A clean and powerful design of a routing policy in Juniper JUNOS rewards many network engineers, tired of looking into Cisco IOS route-maps, for crossing the line and juniperizeing themselves.

Routing tables (Routing information base – RIB) are like a heart in the router. These tables are pumping routes from one network neighbour to another and building up the forwarding table (Forwarding information base – FIB) which actually conducts the flow of the data packets. The interaction with network neighbours is controlled by policy. Routes are imported from some neighbour via some routing protocol and through some policy into a corresponding routing table. From there they can be exported via another policy to another protocol and to the outside world. Feeding the forwarding table is also controlled by an export policy.


It is easy to remember (while keeping in mind that routing table is the one in the centre): import to a routing table, export from a routing table, import to, export from, import to, export from …

A good example to start with is the advertisement of a default route to a neighbour via BGP. Cisco’s neighbor default-originate, so to speak. There is no magic and no tricks with funny keywords in JUNOS. Simply take the default route from the routing table in put it into the BGP-protocolish talk with your neighbour via an appropriate export policy. Remember: import to a routing table from a protocol, export from a routing table to a protocol.

Your configuration might look like this:
[edit policy-options policy-statement OriginateDefault]
term DefaultRoute {
    from {
        route-filter 0.0.0.0/0 exact;
    }
    then {
        next-hop self;
        accept;
    }
}
term DenyOther {
    then reject;
}

[edit protocols bgp group Member]
export [...other policies...  OriginateDefault];

Another example of an export policy is route classification. For example, you might be marking all prefixes received from the Google autonomous system (AS) for some accounting purpose. Here is your policy:

[edit policy-options policy-statement ClassifyPrefixes]
/* Google prefixes (AS15169) */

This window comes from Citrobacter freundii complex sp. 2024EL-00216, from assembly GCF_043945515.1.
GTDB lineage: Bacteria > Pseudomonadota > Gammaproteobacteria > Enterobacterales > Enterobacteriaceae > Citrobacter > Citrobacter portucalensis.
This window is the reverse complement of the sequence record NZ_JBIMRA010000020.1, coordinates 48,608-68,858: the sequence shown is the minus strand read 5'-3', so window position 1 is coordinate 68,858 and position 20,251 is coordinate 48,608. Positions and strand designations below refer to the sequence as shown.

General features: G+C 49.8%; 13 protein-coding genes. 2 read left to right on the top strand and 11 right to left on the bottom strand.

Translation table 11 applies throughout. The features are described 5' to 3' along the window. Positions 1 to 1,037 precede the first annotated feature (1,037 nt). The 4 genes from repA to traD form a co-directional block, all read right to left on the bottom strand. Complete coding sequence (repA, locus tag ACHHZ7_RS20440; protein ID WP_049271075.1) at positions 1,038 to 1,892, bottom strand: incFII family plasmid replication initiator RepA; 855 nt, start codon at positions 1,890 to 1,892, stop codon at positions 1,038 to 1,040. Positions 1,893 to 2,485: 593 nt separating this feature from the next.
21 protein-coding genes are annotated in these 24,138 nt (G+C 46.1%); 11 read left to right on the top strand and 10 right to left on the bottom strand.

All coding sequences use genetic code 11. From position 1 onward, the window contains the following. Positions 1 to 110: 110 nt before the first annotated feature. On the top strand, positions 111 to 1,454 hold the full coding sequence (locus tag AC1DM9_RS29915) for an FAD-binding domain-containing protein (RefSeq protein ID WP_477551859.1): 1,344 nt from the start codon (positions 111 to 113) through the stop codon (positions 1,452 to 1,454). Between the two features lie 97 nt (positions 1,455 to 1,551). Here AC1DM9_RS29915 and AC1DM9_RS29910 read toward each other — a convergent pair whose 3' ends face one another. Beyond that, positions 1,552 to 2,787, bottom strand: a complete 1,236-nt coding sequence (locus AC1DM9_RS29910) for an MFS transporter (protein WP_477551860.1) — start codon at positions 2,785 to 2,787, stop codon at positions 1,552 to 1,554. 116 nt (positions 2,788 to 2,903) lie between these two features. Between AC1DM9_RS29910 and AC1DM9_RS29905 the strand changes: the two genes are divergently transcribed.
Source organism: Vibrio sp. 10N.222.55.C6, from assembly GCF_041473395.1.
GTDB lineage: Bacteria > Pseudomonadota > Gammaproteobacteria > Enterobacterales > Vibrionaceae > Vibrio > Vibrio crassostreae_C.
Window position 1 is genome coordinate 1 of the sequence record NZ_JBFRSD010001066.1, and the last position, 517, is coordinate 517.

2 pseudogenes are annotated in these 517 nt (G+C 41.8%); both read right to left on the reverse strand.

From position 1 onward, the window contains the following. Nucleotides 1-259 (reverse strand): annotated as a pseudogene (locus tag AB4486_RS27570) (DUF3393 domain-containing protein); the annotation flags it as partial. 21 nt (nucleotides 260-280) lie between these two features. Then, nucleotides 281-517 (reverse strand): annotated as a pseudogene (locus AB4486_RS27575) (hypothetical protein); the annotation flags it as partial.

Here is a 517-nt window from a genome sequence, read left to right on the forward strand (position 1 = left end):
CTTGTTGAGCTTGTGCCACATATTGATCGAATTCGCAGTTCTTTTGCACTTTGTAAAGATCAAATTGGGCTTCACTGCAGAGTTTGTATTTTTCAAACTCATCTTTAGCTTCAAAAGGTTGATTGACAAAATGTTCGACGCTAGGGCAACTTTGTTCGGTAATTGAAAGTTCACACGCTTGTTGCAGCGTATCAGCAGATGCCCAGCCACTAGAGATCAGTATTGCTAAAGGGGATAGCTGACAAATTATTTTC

term Google {
    from {
        protocol bgp;
        as-path ASGoogle;
    }
    then {
        destination-class GoogleDestinations;
        source-class GoogleSources;
        accept;
    }
}
...other terms...

[edit policy-options]
as-path ASGoogle ".* 15169";

When you apply this policy into the forwarding table feed

[edit routing-options]
forwarding-table {
    export ClassifyPrefixes;
}

… all prefixes which originate from Google AS will become members of corresponding source and destination classes (GoogleSources and GoogleDestinations), for example:

me@router.re0> show route ipv6.google.com extensive table inet6.0    
inet6.0: 8083 destinations, 22397 routes (8082 active, 1 holddown, 0 hidden)
2a00:1450::/32 (2 entries, 1 announced)
TSI:
KRT in-kernel 2a00:1450::/32 -> {indirect(1048582)}
Destination class: GoogleDestinations
Source class: GoogleSources
Standby generator for ::/0
        *BGP    Preference: 200/-157
                Next hop type: Indirect
        ...
                AS path:  15169 I
        ...

You policy affects or modifies some attributes of the routes which are being exported from a routing table to the forwarding table (FIB). In our examples these attributes are source and destination classes which can be used in firewall filters, policers, accounting etc.


A Juniper router brain is controlled by policies. Well, I admit – it sounds scary, but it is very clean and efficient from a technical perspective.

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